PRC’s Revival Grants program celebrates a year of free home repairs for those in need

This story appeared in the March issue of PRC’s Preservation in Print magazine. Interested in getting more preservation stories like this delivered to your door nine times a year? Become a member of the PRC for a subscription!

The Preservation Resource Center’s newest program, Revival Grants, turned one last November. The anniversary was without fanfare, as so many milestones have been during this pandemic time. But it hardly mattered. What did matter was that homeowners were being helped, one project at a time, throughout a year that brought so much extra hardship to so many.

For that, I am very proud and grateful. Revival Grants is a program in which the PRC gives free home repairs to low-income homeowners in historic districts. We launched the initiative in Tremé, and we focus on repairing historic houses and resolving homeowners’ violations that pertain to the city’s historic district code.

The goal is to provide simple repairs now with the hope of longer-term gains in the future. We fix people’s homes so they will be safer and more comfortable, while also helping the homeowners to get back into compliance with the city so that they don’t have continued violations or fines. But our hope is, ultimately, that this assistance allows these long-term residents to remain in their homes and their neighborhoods longer. In order for our city to thrive, its residents must have housing security. This program is playing a small role, we hope, in allowing residents of historic districts to stay in their homes, and continue building generational wealth in their families.

Our initial funding sources, including the National Trust for Historic Preservation, the 1772 Foundation, Hancock Whitney Bank and others, signed on to the idea before the first nail was driven. Today, thanks to them, eight projects have been completed to help homeowners with a multitude of issues, including replacing deteriorating porches and columns, restoring rotting windows and sealing them tight, painting, gutter installation and general maintenance.


So far, all of the homeowners have been elderly residents on a fixed income who wouldn’t have been able to afford to fix their houses. Though several of the homeowners are handy and have done wonderful work maintaining their homes as best as possible, this extra push was what they needed to get back into compliance with the city’s historic district regulations.

This program was planned and executed in close partnership with the City of New Orleans Historic District Landmarks Commission. The HDLC staff has been great partners in making sure that PRC can best serve homeowners with violations, and leave no stones unturned as we repair people’s houses.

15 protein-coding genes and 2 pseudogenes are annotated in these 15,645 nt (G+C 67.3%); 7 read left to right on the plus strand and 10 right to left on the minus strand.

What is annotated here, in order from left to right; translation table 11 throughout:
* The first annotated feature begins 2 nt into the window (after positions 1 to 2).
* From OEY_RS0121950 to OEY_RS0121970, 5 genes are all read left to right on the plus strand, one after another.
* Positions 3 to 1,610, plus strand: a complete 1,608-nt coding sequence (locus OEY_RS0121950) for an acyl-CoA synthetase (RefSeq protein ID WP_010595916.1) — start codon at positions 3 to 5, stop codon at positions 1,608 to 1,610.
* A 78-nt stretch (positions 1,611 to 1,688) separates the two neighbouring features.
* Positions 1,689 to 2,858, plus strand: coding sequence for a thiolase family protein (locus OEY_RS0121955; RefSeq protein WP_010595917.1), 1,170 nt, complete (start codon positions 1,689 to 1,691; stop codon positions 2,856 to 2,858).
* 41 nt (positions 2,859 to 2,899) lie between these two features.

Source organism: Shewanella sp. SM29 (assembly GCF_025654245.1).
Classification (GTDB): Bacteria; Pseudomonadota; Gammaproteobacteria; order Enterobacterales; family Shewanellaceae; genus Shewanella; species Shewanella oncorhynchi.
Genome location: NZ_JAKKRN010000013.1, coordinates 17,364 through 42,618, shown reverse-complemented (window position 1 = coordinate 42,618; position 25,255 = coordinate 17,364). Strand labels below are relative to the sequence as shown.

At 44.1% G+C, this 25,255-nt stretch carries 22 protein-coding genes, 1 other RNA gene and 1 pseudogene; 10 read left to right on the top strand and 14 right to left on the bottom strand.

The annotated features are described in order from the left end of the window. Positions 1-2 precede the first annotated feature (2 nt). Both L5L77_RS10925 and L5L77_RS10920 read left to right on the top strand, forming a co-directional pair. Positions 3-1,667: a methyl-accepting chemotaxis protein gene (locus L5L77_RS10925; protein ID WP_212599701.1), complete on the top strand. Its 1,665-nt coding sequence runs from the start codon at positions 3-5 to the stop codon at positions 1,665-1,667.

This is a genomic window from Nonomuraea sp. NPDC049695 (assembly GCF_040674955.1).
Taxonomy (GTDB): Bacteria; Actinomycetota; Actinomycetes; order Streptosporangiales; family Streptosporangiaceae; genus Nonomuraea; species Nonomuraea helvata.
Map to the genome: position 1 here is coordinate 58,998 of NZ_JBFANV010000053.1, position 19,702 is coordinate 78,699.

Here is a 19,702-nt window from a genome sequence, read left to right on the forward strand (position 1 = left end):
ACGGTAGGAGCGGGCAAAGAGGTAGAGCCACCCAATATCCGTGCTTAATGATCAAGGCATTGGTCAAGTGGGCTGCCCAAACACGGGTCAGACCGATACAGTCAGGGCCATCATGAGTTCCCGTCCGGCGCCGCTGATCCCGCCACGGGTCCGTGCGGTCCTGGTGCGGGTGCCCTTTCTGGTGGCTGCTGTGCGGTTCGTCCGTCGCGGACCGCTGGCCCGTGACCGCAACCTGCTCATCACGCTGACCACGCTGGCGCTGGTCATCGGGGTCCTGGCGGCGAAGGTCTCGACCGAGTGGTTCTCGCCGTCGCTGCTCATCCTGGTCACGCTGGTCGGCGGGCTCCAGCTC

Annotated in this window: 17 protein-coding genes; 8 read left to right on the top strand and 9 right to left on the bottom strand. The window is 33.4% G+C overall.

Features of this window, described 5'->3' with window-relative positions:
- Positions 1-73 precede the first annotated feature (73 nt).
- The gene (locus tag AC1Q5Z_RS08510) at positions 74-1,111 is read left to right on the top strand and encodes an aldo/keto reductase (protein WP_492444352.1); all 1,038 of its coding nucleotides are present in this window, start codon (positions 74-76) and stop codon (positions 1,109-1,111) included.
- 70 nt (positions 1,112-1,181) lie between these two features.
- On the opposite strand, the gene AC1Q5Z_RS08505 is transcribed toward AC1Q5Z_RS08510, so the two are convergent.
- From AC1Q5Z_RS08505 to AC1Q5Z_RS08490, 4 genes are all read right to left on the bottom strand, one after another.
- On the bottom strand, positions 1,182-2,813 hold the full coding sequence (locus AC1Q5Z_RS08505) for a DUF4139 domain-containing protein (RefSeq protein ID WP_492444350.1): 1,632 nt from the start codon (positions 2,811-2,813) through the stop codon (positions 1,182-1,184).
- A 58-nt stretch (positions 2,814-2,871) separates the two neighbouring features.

For some homeowners, we were able to take their HDLC violation notice and use it like a project work scope, fixing every issue and getting the homeowner fully in compliance with the city. For others, the needed repairs are so extensive that we were not able to address every issue, but we got a great start working on the most pressing problems in this first round of funding. We hope to return to these houses to continue work when we get additional funding.

For all of the homeowners we have served so far, we have been able to tack on a little “lagniappe” to their repairs. We have provided several termite treatments and paid for termite contracts for a few years to keep the houses from becoming a termite feast. For one woman, her kitchen faucet had been spewing black water for years after a contractor installed a water filtration system post-Katrina, and then the company went out of business. PRC corrected the issue. To bring clean water into her kitchen once more was a blessing for her — and for us.

We’ve also had new funding show up along the way. A wonderful donor paid, through his family’s foundation, to restore six rotting wood windows for a homeowner who is a veteran. Window restoration is expensive. Thanks to the donor’s generosity, our homeowner now has beautiful, secure windows that will better insulate her home for years to come — and better protect her in inclement weather. We were also grateful to receive a grant from the Regions Foundation, a nonprofit initiative of Regions Bank, to provide repairs after Hurricane Zeta to three homes, including one that needed a new roof after the Category 3 storm ripped through New Orleans last fall.

We’re indebted to our grantors and donors for making these critical home repairs possible. But we’re also looking for new funding sources to help us expand beyond Tremé to serve neighborhoods across the city. Donors can sponsor a home, a whole block or the repair of a single window — every little bit matters. Please spread the word and help us protect homeowners whose lives make our neighborhoods so rich, and who deserve the ability to pass their homes on to the next generation.

Our program is entering a new phase as our inaugural program manager, Amelia Yates, moves on. I want to thank Amelia sincerely for more than a year of complicated work standing up this program and making it so successful, despite a pandemic and many other challenges that came her way. She truly excelled managing the Revival Grants program, and the PRC, and the homeowners we served, benefited from her dedication. Thank you, Amelia. She leaves us with plenty of work in the queue – eight more houses, to be exact, where work is ready to be started. We can’t wait.

Danielle Del Sol is the Executive Director of the Preservation Resource Center.

To donate to the Revival Grants program, visit our donations page and select “Revival Grants” from the drop-down designation menu.